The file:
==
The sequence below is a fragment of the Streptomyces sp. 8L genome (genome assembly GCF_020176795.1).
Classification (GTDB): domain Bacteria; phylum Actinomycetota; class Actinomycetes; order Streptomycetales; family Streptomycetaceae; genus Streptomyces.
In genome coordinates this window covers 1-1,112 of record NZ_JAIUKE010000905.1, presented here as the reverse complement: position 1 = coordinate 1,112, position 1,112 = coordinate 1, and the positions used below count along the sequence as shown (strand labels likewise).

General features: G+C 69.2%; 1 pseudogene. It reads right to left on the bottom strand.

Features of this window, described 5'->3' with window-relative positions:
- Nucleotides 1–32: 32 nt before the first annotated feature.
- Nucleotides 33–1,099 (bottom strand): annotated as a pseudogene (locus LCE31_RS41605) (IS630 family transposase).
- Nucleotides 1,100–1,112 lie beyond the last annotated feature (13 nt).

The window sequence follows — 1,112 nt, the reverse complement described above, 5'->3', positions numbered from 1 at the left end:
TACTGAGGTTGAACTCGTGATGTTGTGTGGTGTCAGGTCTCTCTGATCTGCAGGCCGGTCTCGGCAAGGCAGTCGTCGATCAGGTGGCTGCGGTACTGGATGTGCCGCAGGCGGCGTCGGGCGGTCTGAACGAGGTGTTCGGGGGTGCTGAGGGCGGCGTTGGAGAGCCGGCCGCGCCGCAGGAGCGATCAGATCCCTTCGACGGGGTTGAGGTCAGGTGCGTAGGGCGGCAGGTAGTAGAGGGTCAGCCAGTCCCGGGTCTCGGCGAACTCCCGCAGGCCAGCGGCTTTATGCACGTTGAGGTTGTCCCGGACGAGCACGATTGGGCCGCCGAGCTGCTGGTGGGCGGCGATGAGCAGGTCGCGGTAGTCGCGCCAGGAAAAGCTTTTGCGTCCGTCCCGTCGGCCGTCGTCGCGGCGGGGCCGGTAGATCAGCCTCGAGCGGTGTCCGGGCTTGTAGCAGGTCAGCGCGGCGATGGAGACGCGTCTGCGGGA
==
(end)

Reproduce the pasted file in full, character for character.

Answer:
The sequence below is a fragment of the Streptomyces sp. 8L genome (genome assembly GCF_020176795.1).
Classification (GTDB): domain Bacteria; phylum Actinomycetota; class Actinomycetes; order Streptomycetales; family Streptomycetaceae; genus Streptomyces.
In genome coordinates this window covers 1-1,112 of record NZ_JAIUKE010000905.1, presented here as the reverse complement: position 1 = coordinate 1,112, position 1,112 = coordinate 1, and the positions used below count along the sequence as shown (strand labels likewise).

General features: G+C 69.2%; 1 pseudogene. It reads right to left on the bottom strand.

Features of this window, described 5'->3' with window-relative positions:
- Nucleotides 1–32: 32 nt before the first annotated feature.
- Nucleotides 33–1,099 (bottom strand): annotated as a pseudogene (locus LCE31_RS41605) (IS630 family transposase).
- Nucleotides 1,100–1,112 lie beyond the last annotated feature (13 nt).

The window sequence follows — 1,112 nt, the reverse complement described above, 5'->3', positions numbered from 1 at the left end:
TACTGAGGTTGAACTCGTGATGTTGTGTGGTGTCAGGTCTCTCTGATCTGCAGGCCGGTCTCGGCAAGGCAGTCGTCGATCAGGTGGCTGCGGTACTGGATGTGCCGCAGGCGGCGTCGGGCGGTCTGAACGAGGTGTTCGGGGGTGCTGAGGGCGGCGTTGGAGAGCCGGCCGCGCCGCAGGAGCGATCAGATCCCTTCGACGGGGTTGAGGTCAGGTGCGTAGGGCGGCAGGTAGTAGAGGGTCAGCCAGTCCCGGGTCTCGGCGAACTCCCGCAGGCCAGCGGCTTTATGCACGTTGAGGTTGTCCCGGACGAGCACGATTGGGCCGCCGAGCTGCTGGTGGGCGGCGATGAGCAGGTCGCGGTAGTCGCGCCAGGAAAAGCTTTTGCGTCCGTCCCGTCGGCCGTCGTCGCGGCGGGGCCGGTAGATCAGCCTCGAGCGGTGTCCGGGCTTGTAGCAGGTCAGCGCGGCGATGGAGACGCGTCTGCGGGA